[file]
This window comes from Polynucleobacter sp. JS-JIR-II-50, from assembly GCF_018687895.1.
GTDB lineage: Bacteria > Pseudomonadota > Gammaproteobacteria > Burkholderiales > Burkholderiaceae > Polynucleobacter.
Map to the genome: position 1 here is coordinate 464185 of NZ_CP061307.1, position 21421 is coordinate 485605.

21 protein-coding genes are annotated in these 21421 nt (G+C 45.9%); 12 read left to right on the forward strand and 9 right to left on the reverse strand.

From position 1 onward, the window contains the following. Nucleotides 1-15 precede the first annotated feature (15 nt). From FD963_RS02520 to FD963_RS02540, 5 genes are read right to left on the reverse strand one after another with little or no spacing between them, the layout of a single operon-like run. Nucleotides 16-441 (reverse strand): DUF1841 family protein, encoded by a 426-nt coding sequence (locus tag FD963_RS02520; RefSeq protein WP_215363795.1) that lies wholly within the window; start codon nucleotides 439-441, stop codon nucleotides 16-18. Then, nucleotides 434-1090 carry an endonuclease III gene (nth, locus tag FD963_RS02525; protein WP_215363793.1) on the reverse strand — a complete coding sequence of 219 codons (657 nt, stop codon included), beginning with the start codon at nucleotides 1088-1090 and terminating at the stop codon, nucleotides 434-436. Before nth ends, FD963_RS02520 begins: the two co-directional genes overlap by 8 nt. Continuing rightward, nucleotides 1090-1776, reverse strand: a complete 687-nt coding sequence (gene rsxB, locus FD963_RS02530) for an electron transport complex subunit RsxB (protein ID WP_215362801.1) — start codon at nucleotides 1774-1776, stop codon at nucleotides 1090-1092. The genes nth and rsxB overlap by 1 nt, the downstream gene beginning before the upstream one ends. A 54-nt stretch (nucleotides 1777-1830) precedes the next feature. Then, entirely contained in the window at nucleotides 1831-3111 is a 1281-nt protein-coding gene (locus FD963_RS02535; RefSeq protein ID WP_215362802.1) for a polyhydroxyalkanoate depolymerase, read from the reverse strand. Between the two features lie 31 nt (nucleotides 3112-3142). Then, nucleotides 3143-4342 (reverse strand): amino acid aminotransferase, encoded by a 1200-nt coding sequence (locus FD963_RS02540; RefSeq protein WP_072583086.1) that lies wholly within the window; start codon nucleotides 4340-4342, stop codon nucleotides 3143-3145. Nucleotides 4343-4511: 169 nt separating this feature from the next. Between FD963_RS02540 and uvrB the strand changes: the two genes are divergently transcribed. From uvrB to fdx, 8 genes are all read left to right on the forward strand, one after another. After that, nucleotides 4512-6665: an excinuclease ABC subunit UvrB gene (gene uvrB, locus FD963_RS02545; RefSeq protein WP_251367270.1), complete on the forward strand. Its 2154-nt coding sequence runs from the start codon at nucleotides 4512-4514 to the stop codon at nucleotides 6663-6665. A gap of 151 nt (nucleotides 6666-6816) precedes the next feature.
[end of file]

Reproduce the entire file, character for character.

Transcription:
This window comes from Polynucleobacter sp. JS-JIR-II-50, from assembly GCF_018687895.1.
GTDB lineage: Bacteria > Pseudomonadota > Gammaproteobacteria > Burkholderiales > Burkholderiaceae > Polynucleobacter.
Map to the genome: position 1 here is coordinate 464185 of NZ_CP061307.1, position 21421 is coordinate 485605.

21 protein-coding genes are annotated in these 21421 nt (G+C 45.9%); 12 read left to right on the forward strand and 9 right to left on the reverse strand.

From position 1 onward, the window contains the following. Nucleotides 1-15 precede the first annotated feature (15 nt). From FD963_RS02520 to FD963_RS02540, 5 genes are read right to left on the reverse strand one after another with little or no spacing between them, the layout of a single operon-like run. Nucleotides 16-441 (reverse strand): DUF1841 family protein, encoded by a 426-nt coding sequence (locus tag FD963_RS02520; RefSeq protein WP_215363795.1) that lies wholly within the window; start codon nucleotides 439-441, stop codon nucleotides 16-18. Then, nucleotides 434-1090 carry an endonuclease III gene (nth, locus tag FD963_RS02525; protein WP_215363793.1) on the reverse strand — a complete coding sequence of 219 codons (657 nt, stop codon included), beginning with the start codon at nucleotides 1088-1090 and terminating at the stop codon, nucleotides 434-436. Before nth ends, FD963_RS02520 begins: the two co-directional genes overlap by 8 nt. Continuing rightward, nucleotides 1090-1776, reverse strand: a complete 687-nt coding sequence (gene rsxB, locus FD963_RS02530) for an electron transport complex subunit RsxB (protein ID WP_215362801.1) — start codon at nucleotides 1774-1776, stop codon at nucleotides 1090-1092. The genes nth and rsxB overlap by 1 nt, the downstream gene beginning before the upstream one ends. A 54-nt stretch (nucleotides 1777-1830) precedes the next feature. Then, entirely contained in the window at nucleotides 1831-3111 is a 1281-nt protein-coding gene (locus FD963_RS02535; RefSeq protein ID WP_215362802.1) for a polyhydroxyalkanoate depolymerase, read from the reverse strand. Between the two features lie 31 nt (nucleotides 3112-3142). Then, nucleotides 3143-4342 (reverse strand): amino acid aminotransferase, encoded by a 1200-nt coding sequence (locus FD963_RS02540; RefSeq protein WP_072583086.1) that lies wholly within the window; start codon nucleotides 4340-4342, stop codon nucleotides 3143-3145. Nucleotides 4343-4511: 169 nt separating this feature from the next. Between FD963_RS02540 and uvrB the strand changes: the two genes are divergently transcribed. From uvrB to fdx, 8 genes are all read left to right on the forward strand, one after another. After that, nucleotides 4512-6665: an excinuclease ABC subunit UvrB gene (gene uvrB, locus FD963_RS02545; RefSeq protein WP_251367270.1), complete on the forward strand. Its 2154-nt coding sequence runs from the start codon at nucleotides 4512-4514 to the stop codon at nucleotides 6663-6665. A gap of 151 nt (nucleotides 6666-6816) precedes the next feature.